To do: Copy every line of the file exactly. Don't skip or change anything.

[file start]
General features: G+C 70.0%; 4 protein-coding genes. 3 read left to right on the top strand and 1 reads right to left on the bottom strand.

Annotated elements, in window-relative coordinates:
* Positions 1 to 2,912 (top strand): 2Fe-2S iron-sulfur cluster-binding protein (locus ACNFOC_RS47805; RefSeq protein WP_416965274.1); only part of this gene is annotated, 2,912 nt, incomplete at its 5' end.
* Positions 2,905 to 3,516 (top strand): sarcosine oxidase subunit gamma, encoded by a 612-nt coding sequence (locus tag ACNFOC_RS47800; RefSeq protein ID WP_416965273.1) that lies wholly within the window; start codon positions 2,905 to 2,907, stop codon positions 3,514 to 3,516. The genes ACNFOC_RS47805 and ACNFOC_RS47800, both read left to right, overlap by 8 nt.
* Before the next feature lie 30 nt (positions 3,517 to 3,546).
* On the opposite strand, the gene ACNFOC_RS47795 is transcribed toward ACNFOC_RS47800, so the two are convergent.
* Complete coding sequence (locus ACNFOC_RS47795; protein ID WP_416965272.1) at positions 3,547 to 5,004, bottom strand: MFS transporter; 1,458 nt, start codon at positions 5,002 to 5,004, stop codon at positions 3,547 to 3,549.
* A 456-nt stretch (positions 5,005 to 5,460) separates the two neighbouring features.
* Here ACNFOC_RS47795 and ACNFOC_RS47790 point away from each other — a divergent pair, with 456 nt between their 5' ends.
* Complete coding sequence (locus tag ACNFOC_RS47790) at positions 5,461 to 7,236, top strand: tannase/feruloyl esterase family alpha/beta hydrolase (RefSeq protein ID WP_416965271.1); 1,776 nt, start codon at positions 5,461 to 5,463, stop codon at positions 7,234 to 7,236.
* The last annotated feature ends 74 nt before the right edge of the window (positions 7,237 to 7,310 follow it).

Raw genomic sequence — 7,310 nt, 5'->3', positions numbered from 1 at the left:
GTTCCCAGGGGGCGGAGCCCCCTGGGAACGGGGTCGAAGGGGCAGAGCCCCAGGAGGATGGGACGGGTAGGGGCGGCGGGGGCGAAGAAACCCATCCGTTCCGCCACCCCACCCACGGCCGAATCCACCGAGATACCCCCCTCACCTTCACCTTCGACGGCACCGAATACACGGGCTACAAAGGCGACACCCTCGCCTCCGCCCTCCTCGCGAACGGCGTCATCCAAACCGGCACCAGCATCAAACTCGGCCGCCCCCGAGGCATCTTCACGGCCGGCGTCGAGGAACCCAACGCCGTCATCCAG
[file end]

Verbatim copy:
General features: G+C 70.0%; 4 protein-coding genes. 3 read left to right on the top strand and 1 reads right to left on the bottom strand.

Annotated elements, in window-relative coordinates:
* Positions 1 to 2,912 (top strand): 2Fe-2S iron-sulfur cluster-binding protein (locus ACNFOC_RS47805; RefSeq protein WP_416965274.1); only part of this gene is annotated, 2,912 nt, incomplete at its 5' end.
* Positions 2,905 to 3,516 (top strand): sarcosine oxidase subunit gamma, encoded by a 612-nt coding sequence (locus tag ACNFOC_RS47800; RefSeq protein ID WP_416965273.1) that lies wholly within the window; start codon positions 2,905 to 2,907, stop codon positions 3,514 to 3,516. The genes ACNFOC_RS47805 and ACNFOC_RS47800, both read left to right, overlap by 8 nt.
* Before the next feature lie 30 nt (positions 3,517 to 3,546).
* On the opposite strand, the gene ACNFOC_RS47795 is transcribed toward ACNFOC_RS47800, so the two are convergent.
* Complete coding sequence (locus ACNFOC_RS47795; protein ID WP_416965272.1) at positions 3,547 to 5,004, bottom strand: MFS transporter; 1,458 nt, start codon at positions 5,002 to 5,004, stop codon at positions 3,547 to 3,549.
* A 456-nt stretch (positions 5,005 to 5,460) separates the two neighbouring features.
* Here ACNFOC_RS47795 and ACNFOC_RS47790 point away from each other — a divergent pair, with 456 nt between their 5' ends.
* Complete coding sequence (locus tag ACNFOC_RS47790) at positions 5,461 to 7,236, top strand: tannase/feruloyl esterase family alpha/beta hydrolase (RefSeq protein ID WP_416965271.1); 1,776 nt, start codon at positions 5,461 to 5,463, stop codon at positions 7,234 to 7,236.
* The last annotated feature ends 74 nt before the right edge of the window (positions 7,237 to 7,310 follow it).

Raw genomic sequence — 7,310 nt, 5'->3', positions numbered from 1 at the left:
GTTCCCAGGGGGCGGAGCCCCCTGGGAACGGGGTCGAAGGGGCAGAGCCCCAGGAGGATGGGACGGGTAGGGGCGGCGGGGGCGAAGAAACCCATCCGTTCCGCCACCCCACCCACGGCCGAATCCACCGAGATACCCCCCTCACCTTCACCTTCGACGGCACCGAATACACGGGCTACAAAGGCGACACCCTCGCCTCCGCCCTCCTCGCGAACGGCGTCATCCAAACCGGCACCAGCATCAAACTCGGCCGCCCCCGAGGCATCTTCACGGCCGGCGTCGAGGAACCCAACGCCGTCATCCAG